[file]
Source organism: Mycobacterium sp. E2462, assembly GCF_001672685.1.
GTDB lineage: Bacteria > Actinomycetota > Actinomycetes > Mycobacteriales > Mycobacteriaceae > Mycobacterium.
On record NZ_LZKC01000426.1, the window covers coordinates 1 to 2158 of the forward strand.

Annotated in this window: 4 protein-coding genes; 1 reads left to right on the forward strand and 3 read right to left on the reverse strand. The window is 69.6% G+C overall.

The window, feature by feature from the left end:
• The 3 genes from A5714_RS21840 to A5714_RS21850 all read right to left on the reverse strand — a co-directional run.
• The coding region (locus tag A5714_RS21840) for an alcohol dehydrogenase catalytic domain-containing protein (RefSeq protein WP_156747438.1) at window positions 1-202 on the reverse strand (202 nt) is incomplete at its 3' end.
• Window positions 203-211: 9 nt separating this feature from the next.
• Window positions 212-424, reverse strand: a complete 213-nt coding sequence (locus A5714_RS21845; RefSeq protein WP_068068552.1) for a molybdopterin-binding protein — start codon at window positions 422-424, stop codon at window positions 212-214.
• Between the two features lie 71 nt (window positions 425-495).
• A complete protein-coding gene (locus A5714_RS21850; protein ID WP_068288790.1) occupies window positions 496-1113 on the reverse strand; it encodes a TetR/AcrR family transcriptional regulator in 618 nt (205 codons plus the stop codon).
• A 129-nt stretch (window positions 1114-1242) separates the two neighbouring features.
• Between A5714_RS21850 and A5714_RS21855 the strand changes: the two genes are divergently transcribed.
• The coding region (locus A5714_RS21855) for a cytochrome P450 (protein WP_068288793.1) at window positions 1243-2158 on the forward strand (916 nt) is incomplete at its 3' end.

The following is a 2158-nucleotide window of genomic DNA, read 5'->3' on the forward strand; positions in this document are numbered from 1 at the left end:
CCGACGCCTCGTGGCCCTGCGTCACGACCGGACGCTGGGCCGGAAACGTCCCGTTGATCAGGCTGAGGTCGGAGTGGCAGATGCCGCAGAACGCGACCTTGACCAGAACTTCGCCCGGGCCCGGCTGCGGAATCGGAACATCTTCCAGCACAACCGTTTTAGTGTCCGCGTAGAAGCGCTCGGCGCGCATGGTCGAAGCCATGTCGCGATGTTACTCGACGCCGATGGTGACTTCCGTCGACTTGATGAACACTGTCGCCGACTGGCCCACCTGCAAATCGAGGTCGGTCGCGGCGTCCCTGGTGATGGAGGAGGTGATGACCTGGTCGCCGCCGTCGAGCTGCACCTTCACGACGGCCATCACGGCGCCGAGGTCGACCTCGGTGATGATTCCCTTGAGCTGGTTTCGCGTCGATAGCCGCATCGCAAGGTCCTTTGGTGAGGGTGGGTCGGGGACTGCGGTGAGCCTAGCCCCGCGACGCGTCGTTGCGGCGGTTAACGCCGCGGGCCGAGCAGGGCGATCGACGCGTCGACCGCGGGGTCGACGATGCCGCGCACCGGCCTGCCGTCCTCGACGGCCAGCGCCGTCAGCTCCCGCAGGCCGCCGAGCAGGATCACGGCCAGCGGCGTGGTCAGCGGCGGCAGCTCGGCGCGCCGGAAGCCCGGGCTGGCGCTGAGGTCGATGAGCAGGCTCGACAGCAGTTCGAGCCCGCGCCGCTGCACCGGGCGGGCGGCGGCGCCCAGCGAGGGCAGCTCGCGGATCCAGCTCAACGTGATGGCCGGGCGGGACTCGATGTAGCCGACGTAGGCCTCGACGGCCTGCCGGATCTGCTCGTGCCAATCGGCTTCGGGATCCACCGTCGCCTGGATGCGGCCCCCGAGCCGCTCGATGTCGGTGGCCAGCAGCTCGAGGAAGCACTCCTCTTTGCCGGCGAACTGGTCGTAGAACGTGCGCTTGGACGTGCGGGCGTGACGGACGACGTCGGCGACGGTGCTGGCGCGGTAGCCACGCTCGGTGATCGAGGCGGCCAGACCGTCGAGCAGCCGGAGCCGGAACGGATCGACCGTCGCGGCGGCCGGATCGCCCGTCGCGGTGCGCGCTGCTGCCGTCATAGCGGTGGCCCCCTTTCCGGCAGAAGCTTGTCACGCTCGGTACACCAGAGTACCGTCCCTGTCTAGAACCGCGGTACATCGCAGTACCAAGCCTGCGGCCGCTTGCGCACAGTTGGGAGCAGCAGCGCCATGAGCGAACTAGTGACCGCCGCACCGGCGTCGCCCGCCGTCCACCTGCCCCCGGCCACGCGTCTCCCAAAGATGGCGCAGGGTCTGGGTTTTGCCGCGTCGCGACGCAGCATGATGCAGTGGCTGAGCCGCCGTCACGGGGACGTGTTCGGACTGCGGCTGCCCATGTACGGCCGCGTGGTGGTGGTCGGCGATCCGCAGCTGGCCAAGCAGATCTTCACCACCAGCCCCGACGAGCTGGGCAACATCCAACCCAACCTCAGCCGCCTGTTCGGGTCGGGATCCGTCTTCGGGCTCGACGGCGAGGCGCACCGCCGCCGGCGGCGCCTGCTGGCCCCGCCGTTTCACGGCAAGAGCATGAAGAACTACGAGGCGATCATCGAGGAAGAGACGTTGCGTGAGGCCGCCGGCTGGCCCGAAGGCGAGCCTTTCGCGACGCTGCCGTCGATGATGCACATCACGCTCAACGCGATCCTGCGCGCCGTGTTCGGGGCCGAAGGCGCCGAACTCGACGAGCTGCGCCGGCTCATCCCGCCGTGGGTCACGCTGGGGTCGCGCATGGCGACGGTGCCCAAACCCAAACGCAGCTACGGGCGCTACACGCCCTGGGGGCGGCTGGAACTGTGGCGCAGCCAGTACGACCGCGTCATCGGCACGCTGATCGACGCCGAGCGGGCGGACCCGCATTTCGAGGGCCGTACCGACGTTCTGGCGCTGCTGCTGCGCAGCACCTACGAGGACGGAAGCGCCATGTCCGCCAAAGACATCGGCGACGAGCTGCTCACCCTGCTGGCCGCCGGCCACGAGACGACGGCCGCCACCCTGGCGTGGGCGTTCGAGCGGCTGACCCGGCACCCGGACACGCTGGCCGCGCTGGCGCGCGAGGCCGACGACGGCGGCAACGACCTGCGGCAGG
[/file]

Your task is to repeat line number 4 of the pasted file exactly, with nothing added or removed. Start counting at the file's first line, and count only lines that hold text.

Annotated in this window: 4 protein-coding genes; 1 reads left to right on the forward strand and 3 read right to left on the reverse strand. The window is 69.6% G+C overall.